Dental Restorations

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Bridging the Communication Gap Between Dentist and Lab

Here at Exquisite Dental Tech, we’ve seen many amazing changes in the technology of dentistry over the last few decades. We’ve seen new restorative materials, advances in scanners, guided surgery, and milling techniques, amazing advances in implant dentistry, and similar things. But there is one thing that remains constant in our field: the need for accurate, complete, and timely communication between dentist and lab. Because no patient’s mouth is quite the same as any other’s, dental restorations will always be done on a case by case basis, and sharing the details of what must be done is absolutely necessary. This has always been true, but it’s especially so nowadays, given the wide choices that clinicians and patients have. There is a bewildering variety of dental products to choose from, and dentist and lab must be clear on which one is best for the patient. Years ago, dentists had to rely on phones, mail, and later faxes to communicate with labs.  Now with modern scanning technology, far greater accuracy is assured. Also, newer products allow patients to be more picky about things like which shade they want for their restoration. Though oral health is always the doctor’s first concern, [...]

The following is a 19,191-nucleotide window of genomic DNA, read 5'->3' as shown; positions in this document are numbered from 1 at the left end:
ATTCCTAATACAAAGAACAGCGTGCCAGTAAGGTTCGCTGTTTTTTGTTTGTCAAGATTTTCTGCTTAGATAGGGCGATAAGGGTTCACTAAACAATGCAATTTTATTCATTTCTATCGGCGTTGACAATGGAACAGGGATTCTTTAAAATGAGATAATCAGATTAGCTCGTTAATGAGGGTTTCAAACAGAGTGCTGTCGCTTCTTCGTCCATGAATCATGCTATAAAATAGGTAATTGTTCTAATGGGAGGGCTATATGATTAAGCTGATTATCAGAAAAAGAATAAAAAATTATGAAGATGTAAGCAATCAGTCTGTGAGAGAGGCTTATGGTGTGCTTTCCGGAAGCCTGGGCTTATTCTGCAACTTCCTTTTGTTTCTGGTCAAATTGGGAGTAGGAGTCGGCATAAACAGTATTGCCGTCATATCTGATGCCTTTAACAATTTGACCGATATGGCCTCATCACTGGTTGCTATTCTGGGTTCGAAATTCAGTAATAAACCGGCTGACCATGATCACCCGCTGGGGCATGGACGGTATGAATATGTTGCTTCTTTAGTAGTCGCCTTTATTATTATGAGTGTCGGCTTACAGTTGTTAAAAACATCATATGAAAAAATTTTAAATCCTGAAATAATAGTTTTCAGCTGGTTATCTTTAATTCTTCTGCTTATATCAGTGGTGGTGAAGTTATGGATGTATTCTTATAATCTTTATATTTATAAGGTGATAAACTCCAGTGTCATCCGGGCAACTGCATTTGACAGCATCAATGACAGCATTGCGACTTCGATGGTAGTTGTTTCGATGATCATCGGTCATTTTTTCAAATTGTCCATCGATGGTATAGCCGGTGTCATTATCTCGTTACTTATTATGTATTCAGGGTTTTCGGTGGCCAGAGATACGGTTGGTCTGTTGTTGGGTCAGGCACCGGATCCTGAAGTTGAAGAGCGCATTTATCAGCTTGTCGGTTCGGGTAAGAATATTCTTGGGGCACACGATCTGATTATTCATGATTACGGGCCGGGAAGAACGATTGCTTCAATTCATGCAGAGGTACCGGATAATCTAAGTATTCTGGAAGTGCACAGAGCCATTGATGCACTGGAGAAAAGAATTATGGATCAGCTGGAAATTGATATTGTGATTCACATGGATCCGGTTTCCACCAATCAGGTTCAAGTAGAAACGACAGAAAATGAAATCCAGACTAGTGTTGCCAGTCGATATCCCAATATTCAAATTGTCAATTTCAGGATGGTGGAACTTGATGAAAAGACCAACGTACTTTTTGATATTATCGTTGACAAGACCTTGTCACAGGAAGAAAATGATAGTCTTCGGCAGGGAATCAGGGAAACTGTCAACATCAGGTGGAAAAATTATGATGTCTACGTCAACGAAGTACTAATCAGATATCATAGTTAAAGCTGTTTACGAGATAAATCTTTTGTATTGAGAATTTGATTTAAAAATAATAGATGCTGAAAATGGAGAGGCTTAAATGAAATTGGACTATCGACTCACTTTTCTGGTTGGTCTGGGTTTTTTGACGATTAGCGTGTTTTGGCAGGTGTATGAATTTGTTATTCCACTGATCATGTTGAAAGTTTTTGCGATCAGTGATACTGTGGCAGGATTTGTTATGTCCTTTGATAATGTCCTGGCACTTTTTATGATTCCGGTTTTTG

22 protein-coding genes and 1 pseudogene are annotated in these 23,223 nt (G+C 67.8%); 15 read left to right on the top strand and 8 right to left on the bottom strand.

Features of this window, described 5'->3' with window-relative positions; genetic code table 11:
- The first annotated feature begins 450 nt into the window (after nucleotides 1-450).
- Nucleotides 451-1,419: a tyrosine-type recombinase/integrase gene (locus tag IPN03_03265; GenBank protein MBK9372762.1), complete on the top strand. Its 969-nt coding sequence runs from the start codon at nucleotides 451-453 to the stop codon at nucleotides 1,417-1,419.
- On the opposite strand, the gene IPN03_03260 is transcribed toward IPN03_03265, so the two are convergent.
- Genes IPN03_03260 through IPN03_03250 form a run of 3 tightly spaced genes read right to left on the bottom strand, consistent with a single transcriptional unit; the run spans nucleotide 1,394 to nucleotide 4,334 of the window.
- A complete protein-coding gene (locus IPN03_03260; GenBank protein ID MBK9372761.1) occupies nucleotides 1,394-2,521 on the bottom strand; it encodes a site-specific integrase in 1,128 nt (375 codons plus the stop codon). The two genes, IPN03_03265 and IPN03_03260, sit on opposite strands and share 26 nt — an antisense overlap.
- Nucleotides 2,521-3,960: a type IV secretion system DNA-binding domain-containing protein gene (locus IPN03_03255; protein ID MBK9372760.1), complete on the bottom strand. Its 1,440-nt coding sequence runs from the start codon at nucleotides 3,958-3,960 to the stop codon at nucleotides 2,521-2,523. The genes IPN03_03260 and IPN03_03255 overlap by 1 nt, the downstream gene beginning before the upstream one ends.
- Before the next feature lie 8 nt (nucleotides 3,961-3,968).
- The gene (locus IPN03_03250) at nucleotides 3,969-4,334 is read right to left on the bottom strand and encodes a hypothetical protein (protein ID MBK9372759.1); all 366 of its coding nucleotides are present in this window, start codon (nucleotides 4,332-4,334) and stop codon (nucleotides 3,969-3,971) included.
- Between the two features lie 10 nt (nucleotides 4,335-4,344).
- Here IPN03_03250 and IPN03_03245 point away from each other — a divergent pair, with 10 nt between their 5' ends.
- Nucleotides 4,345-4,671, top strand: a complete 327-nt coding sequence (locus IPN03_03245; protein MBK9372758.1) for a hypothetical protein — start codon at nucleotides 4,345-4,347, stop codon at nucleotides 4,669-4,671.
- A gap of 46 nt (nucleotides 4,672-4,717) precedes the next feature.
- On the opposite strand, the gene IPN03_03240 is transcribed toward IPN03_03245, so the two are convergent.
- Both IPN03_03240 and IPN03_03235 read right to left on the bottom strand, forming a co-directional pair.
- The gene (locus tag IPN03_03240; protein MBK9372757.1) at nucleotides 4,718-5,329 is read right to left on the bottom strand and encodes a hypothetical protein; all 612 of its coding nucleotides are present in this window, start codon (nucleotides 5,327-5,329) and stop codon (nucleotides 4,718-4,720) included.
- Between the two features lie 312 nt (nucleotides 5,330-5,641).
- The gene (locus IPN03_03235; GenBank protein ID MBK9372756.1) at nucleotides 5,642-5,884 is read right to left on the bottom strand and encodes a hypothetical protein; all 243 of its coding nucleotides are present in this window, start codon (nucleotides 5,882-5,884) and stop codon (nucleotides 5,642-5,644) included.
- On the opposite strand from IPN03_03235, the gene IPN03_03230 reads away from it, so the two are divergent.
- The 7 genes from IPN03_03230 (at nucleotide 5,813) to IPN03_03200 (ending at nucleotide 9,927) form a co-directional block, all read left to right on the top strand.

New Material for Dental Restorations

At Exquisite Dental Tech, we owe it to our dentist clients to stay up to date on the latest materials used in restorations. Some are available now, some are just hitting the market, and some are a few years from reaching your patients’ mouths. One, which is so new it doesn’t have a name yet, is being developed by Materials Scientists at the University of California at Santa Barbara. It takes advantage of mechanisms that have evolved over millions of years to help mussels stick to alternately wet and dry surfaces, which of course is something that dentures and implants must do. In practice it means that researchers are creating a newer, more durable composite that lends and additional layer of protection to treated teeth. This could mean longer lasting fillings, implants, and crowns. Says Dr. Kolbe Ahn of UCSB’s Marine Science Institute, “It’s as hard as a typical dental restoration but less likely to crack.” His research is mentioned in the latest edition of the journal Advanced Materials. Often today’s dental restorations often don’t last more than 10 years in a patient’s mouth before requiring replacement. Though patients are urged not to engage in activities like bruxing, [...]

By |2018-09-26T16:34:07-07:00March 29th, 2018|Dental materials, Dental Restorations|Comments Off on New Material for Dental Restorations
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